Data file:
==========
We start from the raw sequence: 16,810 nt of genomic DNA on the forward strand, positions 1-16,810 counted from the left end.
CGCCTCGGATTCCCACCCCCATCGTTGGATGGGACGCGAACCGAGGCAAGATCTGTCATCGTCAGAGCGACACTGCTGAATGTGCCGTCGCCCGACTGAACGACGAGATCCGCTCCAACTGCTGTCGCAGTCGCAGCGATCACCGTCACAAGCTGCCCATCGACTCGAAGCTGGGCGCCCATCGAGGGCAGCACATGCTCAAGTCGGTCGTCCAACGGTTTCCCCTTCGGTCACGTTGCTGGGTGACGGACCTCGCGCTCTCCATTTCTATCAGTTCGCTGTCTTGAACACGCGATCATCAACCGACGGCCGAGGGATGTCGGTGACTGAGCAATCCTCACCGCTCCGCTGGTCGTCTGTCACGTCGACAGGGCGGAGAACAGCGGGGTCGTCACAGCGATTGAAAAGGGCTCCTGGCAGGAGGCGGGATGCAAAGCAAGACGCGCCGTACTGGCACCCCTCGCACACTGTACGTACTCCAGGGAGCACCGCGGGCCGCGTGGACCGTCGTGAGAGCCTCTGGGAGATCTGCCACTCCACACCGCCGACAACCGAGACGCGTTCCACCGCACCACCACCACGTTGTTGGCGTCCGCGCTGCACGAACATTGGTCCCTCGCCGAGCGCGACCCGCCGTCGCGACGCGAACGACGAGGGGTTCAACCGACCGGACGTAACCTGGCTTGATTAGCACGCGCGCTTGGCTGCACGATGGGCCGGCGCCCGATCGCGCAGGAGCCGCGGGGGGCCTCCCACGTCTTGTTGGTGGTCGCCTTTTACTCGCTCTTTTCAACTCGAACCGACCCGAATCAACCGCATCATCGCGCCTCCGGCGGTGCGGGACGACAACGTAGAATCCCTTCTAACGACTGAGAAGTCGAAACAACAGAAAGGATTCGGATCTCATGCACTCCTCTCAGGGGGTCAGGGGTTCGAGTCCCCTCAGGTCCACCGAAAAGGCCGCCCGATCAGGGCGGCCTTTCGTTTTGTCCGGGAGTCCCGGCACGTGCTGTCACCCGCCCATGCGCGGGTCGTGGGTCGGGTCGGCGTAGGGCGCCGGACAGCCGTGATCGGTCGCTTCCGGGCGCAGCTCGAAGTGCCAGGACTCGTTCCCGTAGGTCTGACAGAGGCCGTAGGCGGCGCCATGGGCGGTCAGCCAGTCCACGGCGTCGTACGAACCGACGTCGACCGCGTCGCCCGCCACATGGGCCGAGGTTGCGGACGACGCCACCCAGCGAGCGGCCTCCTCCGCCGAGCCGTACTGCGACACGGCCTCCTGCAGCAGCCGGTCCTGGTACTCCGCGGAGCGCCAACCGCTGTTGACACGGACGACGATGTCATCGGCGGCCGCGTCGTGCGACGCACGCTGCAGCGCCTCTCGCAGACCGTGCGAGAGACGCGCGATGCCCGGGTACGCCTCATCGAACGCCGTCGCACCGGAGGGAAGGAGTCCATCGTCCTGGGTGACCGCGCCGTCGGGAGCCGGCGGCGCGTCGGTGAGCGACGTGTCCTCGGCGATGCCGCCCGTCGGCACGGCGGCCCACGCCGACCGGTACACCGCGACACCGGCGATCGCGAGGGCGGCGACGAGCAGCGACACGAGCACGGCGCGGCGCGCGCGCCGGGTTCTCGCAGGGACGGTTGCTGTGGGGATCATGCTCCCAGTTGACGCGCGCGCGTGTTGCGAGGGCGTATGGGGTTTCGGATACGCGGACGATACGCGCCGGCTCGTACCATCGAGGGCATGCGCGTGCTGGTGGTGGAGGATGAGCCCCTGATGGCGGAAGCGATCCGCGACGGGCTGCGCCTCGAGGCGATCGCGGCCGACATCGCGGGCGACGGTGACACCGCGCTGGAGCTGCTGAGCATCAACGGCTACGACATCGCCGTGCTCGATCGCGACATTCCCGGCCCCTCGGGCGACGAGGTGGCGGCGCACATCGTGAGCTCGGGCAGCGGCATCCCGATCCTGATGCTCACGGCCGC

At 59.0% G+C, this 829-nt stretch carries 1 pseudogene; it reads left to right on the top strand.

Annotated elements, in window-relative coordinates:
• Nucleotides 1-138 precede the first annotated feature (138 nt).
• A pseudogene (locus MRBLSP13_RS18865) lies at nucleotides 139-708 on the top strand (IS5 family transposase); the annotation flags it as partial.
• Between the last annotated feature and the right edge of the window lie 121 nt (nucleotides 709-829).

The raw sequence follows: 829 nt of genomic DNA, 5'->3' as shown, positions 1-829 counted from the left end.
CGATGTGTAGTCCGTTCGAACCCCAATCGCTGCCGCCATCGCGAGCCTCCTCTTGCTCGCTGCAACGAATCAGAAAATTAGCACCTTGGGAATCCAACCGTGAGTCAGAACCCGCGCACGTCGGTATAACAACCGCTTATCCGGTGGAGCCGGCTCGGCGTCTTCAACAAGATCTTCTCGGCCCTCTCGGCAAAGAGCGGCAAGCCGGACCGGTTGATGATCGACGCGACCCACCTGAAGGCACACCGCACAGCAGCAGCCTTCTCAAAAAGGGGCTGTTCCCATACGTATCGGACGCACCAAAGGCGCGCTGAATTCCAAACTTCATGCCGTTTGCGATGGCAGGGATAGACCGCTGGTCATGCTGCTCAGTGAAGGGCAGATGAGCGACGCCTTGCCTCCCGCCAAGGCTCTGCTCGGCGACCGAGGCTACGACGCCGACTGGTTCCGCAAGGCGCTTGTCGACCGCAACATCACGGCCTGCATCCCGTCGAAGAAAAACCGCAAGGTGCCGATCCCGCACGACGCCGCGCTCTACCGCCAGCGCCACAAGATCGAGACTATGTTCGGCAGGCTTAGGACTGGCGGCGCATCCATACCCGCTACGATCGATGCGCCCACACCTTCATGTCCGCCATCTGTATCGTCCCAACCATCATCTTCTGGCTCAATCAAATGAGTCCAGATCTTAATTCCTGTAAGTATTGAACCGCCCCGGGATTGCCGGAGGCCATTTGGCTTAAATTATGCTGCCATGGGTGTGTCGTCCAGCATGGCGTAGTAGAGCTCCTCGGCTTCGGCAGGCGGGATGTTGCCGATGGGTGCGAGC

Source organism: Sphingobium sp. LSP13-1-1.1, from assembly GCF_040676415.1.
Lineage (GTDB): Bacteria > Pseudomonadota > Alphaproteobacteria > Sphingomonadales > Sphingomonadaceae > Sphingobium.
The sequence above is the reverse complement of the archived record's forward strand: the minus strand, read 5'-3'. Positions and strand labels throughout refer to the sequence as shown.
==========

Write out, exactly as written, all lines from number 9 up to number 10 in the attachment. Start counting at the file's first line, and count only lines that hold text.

CGATGTGTAGTCCGTTCGAACCCCAATCGCTGCCGCCATCGCGAGCCTCCTCTTGCTCGCTGCAACGAATCAGAAAATTAGCACCTTGGGAATCCAACCGTGAGTCAGAACCCGCGCACGTCGGTATAACAACCGCTTATCCGGTGGAGCCGGCTCGGCGTCTTCAACAAGATCTTCTCGGCCCTCTCGGCAAAGAGCGGCAAGCCGGACCGGTTGATGATCGACGCGACCCACCTGAAGGCACACCGCACAGCAGCAGCCTTCTCAAAAAGGGGCTGTTCCCATACGTATCGGACGCACCAAAGGCGCGCTGAATTCCAAACTTCATGCCGTTTGCGATGGCAGGGATAGACCGCTGGTCATGCTGCTCAGTGAAGGGCAGATGAGCGACGCCTTGCCTCCCGCCAAGGCTCTGCTCGGCGACCGAGGCTACGACGCCGACTGGTTCCGCAAGGCGCTTGTCGACCGCAACATCACGGCCTGCATCCCGTCGAAGAAAAACCGCAAGGTGCCGATCCCGCACGACGCCGCGCTCTACCGCCAGCGCCACAAGATCGAGACTATGTTCGGCAGGCTTAGGACTGGCGGCGCATCCATACCCGCTACGATCGATGCGCCCACACCTTCATGTCCGCCATCTGTATCGTCCCAACCATCATCTTCTGGCTCAATCAAATGAGTCCAGATCTTAATTCCTGTAAGTATTGAACCGCCCCGGGATTGCCGGAGGCCATTTGGCTTAAATTATGCTGCCATGGGTGTGTCGTCCAGCATGGCGTAGTAGAGCTCCTCGGCTTCGGCAGGCGGGATGTTGCCGATGGGTGCGAGC

Source organism: Sphingobium sp. LSP13-1-1.1, from assembly GCF_040676415.1.